Hospitals borrowed 50% more from long-term investors this year than in 2014, as potential savings from refinancing drew not-for-profit hospitals into the market, new data show.
Hospitals sold investors $18 billion in fixed-rate municipal bonds this year, according to healthcare financial advisers HFA Partners. That's compared with 2014, when hospitals borrowed $12 billion.
Rates were also low in 2014, but hospitals had additional incentives to capitalize on cheap debt this year—including the much-anticipated action by the Federal Reserve to raise interest rates. The nation's central bank announced earlier this month it would finally raise rates from zero after years of halting economic recovery from the Great Recession. In fact, more rate hikes are expected.
Interest rates were also further depressed this year by the small number of hospitals looking to borrow in 2014. Hospital debt entering the market dropped to a 10-year low in 2014. Investors had fewer hospital bonds to buy, which held down the interest rates that hospitals had to pay.
Rates were so low entering 2015 that some hospitals sought to refinance bonds, despite terms that prohibit them from doing so for a few more years.
Hospitals often agree not to refinance, or call, bonds for a few years after borrowing money. Borrowers can get around that agreement with “advance refunding,” but that can be costly.
Still, some hospitals found they could save money regardless of advance refunding costs this year. “If rates are low enough, it works,” said Pierre Bogacz, managing director at HFA Partners.
Not all hospitals benefit equally from low rates. Borrowers with higher interest rates on existing debt stand to gain the most, Bogacz said. Advanced refunding is often most attractive to hospitals that are close to the date—one or two years—when their bonds can be refinanced.
Reid Health in Richmond, Ind., will save $1 million a year on interest after refinancing $92 million in February, said Christopher Knight, vice president and chief financial officer for the central Indiana hospital.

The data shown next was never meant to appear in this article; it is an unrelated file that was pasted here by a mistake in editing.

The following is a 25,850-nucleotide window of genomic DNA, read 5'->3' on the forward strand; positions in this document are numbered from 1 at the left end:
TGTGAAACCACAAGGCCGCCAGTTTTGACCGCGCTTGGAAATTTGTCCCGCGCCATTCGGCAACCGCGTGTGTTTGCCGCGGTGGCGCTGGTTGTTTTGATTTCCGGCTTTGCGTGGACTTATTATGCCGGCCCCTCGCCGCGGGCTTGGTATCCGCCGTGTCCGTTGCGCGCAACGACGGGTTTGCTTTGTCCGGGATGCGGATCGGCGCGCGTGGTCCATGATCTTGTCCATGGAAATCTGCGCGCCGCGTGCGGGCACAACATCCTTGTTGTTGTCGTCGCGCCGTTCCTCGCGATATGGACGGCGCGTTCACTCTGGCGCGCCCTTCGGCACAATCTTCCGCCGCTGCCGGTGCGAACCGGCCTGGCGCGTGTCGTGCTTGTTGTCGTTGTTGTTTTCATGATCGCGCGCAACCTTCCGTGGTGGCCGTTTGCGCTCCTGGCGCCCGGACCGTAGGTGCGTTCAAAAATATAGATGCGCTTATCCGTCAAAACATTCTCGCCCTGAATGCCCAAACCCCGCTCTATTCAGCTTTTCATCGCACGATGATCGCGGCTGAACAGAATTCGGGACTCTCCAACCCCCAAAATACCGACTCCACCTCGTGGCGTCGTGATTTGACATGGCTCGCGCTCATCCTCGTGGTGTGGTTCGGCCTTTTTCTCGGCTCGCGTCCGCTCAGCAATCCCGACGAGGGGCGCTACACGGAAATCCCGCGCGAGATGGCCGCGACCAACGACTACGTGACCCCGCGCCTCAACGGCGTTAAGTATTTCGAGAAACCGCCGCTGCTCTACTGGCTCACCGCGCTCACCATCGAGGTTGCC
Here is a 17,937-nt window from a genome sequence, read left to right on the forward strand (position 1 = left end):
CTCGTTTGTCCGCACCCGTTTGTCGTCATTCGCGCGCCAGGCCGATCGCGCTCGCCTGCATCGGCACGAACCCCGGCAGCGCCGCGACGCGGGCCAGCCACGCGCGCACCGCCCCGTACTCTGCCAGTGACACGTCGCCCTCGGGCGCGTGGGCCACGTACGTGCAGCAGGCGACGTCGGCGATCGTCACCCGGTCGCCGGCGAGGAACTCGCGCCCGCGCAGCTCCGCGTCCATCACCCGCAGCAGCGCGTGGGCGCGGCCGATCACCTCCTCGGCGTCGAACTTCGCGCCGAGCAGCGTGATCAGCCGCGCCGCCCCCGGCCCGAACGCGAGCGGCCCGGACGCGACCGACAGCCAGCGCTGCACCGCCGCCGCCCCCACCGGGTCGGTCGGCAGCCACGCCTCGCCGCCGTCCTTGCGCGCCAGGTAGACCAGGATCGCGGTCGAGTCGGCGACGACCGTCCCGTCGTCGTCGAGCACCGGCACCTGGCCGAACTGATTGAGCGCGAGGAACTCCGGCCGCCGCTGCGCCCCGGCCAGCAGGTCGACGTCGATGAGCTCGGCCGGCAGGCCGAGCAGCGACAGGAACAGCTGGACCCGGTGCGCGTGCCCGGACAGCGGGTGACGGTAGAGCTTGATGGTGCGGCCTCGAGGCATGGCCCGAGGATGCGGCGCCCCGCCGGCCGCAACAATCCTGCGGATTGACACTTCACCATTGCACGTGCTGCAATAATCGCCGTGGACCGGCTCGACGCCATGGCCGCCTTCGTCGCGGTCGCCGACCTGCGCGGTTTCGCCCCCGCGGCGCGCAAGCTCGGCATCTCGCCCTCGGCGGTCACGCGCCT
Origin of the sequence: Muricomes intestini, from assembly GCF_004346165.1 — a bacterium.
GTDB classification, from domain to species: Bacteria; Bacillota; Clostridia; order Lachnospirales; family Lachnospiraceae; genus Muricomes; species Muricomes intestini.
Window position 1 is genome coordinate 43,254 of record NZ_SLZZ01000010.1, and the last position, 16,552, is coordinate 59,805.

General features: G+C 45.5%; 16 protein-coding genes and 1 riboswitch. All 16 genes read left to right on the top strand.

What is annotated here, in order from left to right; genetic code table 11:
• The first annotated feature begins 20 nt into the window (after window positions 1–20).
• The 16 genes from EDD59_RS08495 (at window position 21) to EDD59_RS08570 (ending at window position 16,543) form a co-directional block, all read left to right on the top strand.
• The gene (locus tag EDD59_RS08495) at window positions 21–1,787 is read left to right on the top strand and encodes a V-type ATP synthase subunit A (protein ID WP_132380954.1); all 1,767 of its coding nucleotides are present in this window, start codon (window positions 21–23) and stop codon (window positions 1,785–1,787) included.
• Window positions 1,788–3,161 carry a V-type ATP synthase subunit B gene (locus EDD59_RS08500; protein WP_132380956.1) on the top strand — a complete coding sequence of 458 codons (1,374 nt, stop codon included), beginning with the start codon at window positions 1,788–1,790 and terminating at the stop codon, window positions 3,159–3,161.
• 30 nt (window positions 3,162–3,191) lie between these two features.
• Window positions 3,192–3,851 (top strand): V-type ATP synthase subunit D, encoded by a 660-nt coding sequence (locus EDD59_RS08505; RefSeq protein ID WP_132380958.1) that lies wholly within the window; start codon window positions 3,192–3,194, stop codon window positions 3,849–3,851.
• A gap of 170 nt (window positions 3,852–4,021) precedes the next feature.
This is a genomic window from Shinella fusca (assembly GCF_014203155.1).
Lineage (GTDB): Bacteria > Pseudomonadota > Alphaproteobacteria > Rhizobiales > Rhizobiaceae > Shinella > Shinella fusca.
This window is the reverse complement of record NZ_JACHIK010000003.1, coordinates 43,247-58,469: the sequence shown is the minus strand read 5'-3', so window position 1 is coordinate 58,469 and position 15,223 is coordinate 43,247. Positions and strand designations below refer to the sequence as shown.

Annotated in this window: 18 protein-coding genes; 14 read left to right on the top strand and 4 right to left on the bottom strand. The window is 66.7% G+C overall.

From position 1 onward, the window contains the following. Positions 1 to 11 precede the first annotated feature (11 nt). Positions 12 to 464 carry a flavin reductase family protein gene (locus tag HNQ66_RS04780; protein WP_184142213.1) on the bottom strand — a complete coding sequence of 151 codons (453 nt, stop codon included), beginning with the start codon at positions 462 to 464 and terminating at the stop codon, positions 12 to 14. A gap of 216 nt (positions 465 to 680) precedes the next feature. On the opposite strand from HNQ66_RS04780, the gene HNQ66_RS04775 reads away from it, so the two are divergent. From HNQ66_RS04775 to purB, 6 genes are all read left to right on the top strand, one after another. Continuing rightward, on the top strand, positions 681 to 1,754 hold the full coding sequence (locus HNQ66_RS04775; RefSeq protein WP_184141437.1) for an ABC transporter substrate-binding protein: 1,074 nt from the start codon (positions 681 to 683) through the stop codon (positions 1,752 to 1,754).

In 2005, Reid Health went to municipal bond markets to finance construction of a replacement hospital, which opened three years later. The financial crisis that erupted that year forced Reid Health and other not-for-profits into costly refinancing deals. Reid ended up with an average coupon rate of 6.5% and agreed not to refinance the bonds again until 2019.
Now, newly issued 30-year bonds will save the hospital money even after the $25 million cost of an advanced refunding. “I think everybody was surprised,” by the amount, Knight said. Reid rushed to enter the market in February to refinance before the Federal Reserve boosted borrowing costs. “That's why we got in as early as possible,” Knight said.
Hospital leaders have also sought to capitalize on the large supply of investors and the small number of borrowers in the industry. Hospitals have borrowed less in recent years, despite low rates, as they scale back on construction and invest in more information technology. Demand for Reid Health's bonds was so high that not all investors could buy bonds.
Refinancing surged in the first months of the year when Reid Health entered the market, accounting for three-quarters of the $5.8 billion in first-quarter bonds issued by hospitals, an HFA Partners analysis shows. That's compared with 20% of the $1.4 billion hospitals borrowed in 2014.
Interest rates are more favorable now than in 2009, when "the market was anything but normal," Bogacz said. Hospitals also save from an advance refunding with debt that must be paid back more quickly, or when hospitals' credit rating has improved, both of which typically lower interest rates, he said.